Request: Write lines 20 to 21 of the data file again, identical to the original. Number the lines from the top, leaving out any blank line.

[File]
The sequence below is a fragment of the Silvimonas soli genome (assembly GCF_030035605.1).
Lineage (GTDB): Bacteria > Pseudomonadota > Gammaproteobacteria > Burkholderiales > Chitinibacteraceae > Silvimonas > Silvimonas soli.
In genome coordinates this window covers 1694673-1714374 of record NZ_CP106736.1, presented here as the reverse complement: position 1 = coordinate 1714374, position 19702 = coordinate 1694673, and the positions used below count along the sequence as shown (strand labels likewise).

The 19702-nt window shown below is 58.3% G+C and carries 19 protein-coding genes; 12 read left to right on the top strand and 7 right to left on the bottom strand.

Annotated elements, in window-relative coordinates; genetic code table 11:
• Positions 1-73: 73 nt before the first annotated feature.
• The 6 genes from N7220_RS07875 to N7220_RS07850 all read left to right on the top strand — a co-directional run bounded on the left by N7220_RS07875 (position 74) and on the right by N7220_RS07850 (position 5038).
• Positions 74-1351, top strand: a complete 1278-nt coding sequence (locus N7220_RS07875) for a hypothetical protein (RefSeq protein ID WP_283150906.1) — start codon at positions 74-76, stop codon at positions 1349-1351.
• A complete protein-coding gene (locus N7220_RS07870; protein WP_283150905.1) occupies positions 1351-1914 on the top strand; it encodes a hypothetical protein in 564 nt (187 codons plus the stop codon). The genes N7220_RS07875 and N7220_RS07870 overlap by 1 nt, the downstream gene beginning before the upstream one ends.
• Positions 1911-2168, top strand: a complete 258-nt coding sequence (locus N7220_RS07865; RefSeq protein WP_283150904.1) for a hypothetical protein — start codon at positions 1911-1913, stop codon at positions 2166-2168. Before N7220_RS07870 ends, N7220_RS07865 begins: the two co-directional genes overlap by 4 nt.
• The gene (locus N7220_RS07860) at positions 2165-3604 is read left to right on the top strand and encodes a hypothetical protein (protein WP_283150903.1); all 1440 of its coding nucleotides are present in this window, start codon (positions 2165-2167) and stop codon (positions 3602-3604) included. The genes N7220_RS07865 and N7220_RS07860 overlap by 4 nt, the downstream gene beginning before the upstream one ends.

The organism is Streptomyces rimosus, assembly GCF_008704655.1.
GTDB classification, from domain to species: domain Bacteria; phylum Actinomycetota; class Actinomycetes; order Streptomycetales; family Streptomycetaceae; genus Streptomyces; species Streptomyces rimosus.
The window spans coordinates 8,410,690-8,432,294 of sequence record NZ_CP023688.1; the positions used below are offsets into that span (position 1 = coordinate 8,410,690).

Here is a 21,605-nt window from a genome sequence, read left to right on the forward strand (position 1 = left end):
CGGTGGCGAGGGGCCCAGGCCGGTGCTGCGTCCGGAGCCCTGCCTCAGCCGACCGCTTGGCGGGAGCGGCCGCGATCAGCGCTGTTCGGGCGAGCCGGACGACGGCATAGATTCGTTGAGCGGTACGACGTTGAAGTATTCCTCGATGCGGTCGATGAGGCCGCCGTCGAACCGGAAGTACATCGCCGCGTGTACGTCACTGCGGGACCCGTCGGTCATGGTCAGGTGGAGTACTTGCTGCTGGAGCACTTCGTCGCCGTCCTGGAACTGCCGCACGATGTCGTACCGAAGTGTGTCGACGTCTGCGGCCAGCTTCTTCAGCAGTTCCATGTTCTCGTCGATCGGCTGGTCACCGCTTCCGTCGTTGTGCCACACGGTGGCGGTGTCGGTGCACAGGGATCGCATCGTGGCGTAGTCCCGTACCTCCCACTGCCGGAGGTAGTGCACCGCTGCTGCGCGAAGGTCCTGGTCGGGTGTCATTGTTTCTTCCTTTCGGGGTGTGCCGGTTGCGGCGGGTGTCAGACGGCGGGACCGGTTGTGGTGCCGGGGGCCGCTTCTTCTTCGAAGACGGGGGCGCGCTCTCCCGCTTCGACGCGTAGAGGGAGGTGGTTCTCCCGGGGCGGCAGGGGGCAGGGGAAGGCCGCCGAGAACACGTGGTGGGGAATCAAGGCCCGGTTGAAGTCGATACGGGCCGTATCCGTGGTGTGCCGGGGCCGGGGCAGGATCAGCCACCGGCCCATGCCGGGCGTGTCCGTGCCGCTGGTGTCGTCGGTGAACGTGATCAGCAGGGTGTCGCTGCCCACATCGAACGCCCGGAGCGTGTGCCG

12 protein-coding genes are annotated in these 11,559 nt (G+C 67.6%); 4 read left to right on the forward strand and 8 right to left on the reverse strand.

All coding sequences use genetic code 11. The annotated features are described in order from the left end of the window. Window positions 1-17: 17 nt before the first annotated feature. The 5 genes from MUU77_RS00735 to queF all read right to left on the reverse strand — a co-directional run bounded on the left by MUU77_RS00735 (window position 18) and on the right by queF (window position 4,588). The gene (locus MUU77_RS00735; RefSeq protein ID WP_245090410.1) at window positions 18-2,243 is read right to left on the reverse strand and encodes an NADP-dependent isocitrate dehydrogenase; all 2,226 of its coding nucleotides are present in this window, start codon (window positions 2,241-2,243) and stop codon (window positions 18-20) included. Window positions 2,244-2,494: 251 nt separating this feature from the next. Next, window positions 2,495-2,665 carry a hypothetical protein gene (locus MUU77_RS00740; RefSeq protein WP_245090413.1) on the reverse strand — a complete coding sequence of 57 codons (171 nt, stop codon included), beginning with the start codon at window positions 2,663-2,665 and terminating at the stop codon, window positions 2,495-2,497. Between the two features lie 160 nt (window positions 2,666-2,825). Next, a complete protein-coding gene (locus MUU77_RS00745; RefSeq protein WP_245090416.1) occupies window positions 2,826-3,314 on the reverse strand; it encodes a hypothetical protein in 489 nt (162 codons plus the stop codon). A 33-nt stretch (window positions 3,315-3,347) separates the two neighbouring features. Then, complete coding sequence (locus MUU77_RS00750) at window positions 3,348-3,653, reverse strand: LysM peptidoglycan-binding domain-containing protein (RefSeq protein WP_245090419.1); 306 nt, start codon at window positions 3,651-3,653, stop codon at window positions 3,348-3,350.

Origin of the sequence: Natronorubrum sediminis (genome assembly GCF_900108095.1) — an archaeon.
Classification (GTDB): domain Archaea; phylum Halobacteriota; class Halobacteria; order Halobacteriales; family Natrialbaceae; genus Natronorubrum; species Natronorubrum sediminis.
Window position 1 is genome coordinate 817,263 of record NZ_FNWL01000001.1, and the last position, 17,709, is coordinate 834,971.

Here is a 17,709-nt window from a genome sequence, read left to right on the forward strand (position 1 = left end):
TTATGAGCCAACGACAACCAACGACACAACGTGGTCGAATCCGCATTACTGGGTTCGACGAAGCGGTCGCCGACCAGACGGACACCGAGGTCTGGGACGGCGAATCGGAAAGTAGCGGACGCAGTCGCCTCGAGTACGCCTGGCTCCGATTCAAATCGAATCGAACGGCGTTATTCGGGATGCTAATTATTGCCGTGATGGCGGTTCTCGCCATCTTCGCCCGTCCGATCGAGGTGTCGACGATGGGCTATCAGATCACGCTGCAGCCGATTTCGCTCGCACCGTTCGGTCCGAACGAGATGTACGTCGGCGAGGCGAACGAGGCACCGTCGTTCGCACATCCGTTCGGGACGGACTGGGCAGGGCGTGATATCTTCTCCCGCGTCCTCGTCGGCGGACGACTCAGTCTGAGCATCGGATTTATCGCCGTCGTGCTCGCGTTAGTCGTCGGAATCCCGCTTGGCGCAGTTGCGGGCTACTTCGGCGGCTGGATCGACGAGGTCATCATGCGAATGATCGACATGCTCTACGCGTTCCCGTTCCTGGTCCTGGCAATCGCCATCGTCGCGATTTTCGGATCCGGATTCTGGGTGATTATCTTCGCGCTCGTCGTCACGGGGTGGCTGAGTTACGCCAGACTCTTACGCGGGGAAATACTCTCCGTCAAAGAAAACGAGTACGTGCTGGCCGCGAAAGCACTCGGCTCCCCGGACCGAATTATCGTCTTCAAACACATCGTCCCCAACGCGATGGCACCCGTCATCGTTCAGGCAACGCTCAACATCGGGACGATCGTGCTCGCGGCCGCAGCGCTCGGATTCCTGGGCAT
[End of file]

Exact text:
Classification (GTDB): domain Archaea; phylum Halobacteriota; class Halobacteria; order Halobacteriales; family Natrialbaceae; genus Natronorubrum; species Natronorubrum sediminis.
Window position 1 is genome coordinate 817,263 of record NZ_FNWL01000001.1, and the last position, 17,709, is coordinate 834,971.